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New report says downtown Nashville development can't stop, won't stop. Here are the key numbers.

The Tennessean (Nashville) logo The Tennessean (Nashville) 3/5/2021 Sandy Mazza, Nashville Tennessean
a tall building in a city: Construction cranes are seen on the skyline as the sun sets over downtown Nashville, Tenn., Wednesday, Feb. 3, 2021. © Andrew Nelles / The Tennessean Construction cranes are seen on the skyline as the sun sets over downtown Nashville, Tenn., Wednesday, Feb. 3, 2021.

Nashville Downtown Partnership's annual study of the urban housing market and living trends took on a new level of intensity in 2020 with a harrowing series of troubles. 

But the new report's most surprising finding is that living in downtown Nashville is more desirable than ever.

The deadly tornado, COVID-19 business shutdowns and fear of contagion, and the Christmas Day bombing haven't deterred demand, it found. 

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"These key metrics of residential vitality show unrelenting demand for condominium sales downtown, and the neighborhood’s ability to hold its own as a top performer amongst peer and aspirational cities," said Tamara Dickson, vice president of the nonprofit urban marketing firm. "After the year we’ve had, it’s incredibly exciting to see. Downtown Nashville is amongst the most vibrant, desirable neighborhoods in our region, and a competitor in the national urban landscape."

a group of people walking down the street: Pedestrians interact with a band as they make their way down Lower Broadway Wednesday, December 30, 2020. © Alan Poizner, Alan Poizner/For The Tennessean Pedestrians interact with a band as they make their way down Lower Broadway Wednesday, December 30, 2020.

Key findings

  • There are 9,511 apartments, condominiums and single-family homes downtown.
  • Housing occupancy rates downtown ended the year with a comfortable 93.4% filled rental units, and continued rising home values through 2020.  
  • The downtown population has grown 152% since 2010, reaching 14,000 in 2020. It's expected to grow to 21,000 by 2024.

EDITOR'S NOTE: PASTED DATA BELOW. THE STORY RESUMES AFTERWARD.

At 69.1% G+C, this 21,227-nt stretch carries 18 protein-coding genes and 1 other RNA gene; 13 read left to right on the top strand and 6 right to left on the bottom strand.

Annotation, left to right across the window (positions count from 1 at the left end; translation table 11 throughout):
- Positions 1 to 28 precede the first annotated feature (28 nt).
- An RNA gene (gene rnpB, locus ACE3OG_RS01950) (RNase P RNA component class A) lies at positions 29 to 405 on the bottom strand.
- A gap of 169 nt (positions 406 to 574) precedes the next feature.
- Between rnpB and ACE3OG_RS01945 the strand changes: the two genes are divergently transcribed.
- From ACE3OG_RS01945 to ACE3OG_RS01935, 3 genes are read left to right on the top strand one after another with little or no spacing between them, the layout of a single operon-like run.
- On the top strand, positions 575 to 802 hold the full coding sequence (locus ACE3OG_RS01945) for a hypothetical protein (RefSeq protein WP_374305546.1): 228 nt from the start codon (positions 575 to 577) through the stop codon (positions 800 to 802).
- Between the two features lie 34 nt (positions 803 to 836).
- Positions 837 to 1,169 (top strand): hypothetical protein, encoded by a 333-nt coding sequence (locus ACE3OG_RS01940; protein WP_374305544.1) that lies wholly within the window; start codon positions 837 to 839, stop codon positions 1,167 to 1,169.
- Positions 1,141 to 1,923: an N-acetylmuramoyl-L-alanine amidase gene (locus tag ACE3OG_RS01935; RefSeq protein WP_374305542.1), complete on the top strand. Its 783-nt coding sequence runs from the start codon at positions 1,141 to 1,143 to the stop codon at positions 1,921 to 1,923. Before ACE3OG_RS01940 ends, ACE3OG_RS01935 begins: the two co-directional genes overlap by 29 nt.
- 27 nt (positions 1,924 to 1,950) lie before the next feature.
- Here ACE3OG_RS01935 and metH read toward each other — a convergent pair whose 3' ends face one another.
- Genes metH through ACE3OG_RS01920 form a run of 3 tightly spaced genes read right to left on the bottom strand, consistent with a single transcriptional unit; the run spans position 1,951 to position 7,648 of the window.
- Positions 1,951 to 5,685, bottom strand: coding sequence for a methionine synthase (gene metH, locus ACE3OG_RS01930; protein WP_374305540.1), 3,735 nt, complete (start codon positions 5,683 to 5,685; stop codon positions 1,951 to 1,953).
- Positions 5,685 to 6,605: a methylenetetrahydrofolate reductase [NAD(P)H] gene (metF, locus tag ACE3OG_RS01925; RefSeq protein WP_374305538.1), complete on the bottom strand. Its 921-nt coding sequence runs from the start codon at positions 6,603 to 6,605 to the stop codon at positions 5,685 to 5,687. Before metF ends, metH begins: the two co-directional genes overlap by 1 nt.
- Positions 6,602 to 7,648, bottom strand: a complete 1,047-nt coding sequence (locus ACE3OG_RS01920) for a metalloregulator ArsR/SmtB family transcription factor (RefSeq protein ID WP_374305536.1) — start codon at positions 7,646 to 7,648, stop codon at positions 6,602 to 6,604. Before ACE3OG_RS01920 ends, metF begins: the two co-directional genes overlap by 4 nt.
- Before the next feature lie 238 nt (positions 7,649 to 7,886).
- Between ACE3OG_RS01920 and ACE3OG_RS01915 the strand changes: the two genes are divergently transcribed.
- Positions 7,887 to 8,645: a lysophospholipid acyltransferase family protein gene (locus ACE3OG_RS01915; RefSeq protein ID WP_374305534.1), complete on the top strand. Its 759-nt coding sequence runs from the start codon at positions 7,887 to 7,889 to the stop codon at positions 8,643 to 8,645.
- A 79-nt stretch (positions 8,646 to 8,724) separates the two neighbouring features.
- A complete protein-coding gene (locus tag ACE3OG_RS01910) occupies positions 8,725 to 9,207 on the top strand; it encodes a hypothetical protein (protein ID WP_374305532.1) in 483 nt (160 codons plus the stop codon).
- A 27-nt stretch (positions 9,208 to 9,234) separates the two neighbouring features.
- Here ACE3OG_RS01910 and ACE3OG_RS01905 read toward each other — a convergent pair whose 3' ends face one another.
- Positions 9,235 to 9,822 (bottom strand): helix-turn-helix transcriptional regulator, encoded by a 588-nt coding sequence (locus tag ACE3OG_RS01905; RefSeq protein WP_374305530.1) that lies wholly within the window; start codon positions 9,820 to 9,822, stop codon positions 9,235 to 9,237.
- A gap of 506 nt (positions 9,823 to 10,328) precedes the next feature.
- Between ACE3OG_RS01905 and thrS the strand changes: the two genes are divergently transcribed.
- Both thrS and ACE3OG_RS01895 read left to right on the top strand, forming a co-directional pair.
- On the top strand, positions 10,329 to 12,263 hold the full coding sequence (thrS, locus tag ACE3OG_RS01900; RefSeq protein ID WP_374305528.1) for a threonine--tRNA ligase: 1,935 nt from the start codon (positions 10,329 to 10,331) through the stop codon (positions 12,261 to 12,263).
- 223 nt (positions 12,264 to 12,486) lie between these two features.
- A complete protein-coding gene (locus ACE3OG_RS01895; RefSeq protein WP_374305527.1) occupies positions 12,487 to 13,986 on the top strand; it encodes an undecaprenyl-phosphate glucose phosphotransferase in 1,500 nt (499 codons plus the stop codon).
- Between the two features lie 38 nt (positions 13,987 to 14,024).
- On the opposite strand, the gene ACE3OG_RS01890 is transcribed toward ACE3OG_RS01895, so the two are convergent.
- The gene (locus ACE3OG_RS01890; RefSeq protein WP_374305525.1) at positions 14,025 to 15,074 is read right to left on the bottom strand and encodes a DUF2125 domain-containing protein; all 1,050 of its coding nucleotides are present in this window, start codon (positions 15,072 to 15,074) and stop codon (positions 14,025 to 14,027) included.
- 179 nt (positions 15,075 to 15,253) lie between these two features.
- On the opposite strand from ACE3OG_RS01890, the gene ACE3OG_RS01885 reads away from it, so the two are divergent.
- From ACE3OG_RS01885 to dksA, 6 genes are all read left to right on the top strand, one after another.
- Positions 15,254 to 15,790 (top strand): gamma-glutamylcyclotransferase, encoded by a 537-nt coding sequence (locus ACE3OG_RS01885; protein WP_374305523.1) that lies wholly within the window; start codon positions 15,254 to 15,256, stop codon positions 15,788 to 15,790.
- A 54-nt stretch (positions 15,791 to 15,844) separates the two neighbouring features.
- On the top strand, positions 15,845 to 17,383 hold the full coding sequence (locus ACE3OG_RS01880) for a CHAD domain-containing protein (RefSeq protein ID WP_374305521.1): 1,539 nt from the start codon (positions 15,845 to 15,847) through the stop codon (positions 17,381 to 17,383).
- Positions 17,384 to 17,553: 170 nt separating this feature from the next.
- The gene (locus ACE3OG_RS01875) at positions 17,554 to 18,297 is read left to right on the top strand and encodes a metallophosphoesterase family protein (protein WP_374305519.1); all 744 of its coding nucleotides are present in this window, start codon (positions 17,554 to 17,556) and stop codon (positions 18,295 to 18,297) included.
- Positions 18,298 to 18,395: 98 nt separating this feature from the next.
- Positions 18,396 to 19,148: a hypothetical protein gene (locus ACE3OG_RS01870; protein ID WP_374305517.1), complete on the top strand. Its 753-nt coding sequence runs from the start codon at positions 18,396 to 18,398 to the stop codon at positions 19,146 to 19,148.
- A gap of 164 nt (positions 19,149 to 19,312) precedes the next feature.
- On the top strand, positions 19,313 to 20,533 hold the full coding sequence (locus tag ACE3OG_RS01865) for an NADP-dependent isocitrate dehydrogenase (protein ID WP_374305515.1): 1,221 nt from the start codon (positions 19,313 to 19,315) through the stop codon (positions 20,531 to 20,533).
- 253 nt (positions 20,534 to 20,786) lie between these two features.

• New residential units increased 12.5% last year. 
  • Demand is still high, with more than 8,000 new units in the works. 
  • Two-thirds of downtown household report earning more than $100,000 a year.
  • The two most populous generations of downtown residents are age groups 39 to 54 and 55 to 73.
  • Downtown residents are 58% female. 
  • 38% of residents moved from another state and 18% came from another county.
  • Nine dense housing developments will bring 2,300 new units by the end of next year.
  • There are only 309 specified affordable units, accounting for 4.4% of the rental market. Affordable housing is designed to not exceed 30% of household income. 
a city street filled with traffic at night: Saturn and Jupiter, top center, are seen in the sky over Broadway in downtown Nashville, Tenn., Monday, Dec. 21, 2020. Jupiter and Saturn are aligned, one-tenth of a degree apart, in what is known as the "Christmas Star.” © Andrew Nelles / The Tennessean Saturn and Jupiter, top center, are seen in the sky over Broadway in downtown Nashville, Tenn., Monday, Dec. 21, 2020. Jupiter and Saturn are aligned, one-tenth of a degree apart, in what is known as the "Christmas Star.”

Sandy Mazza can be reached via email at smazza@tennessean.com, by calling 615-726-5962, or on Twitter @SandyMazza. 

This article originally appeared on Nashville Tennessean: New report says downtown Nashville development can't stop, won't stop. Here are the key numbers.

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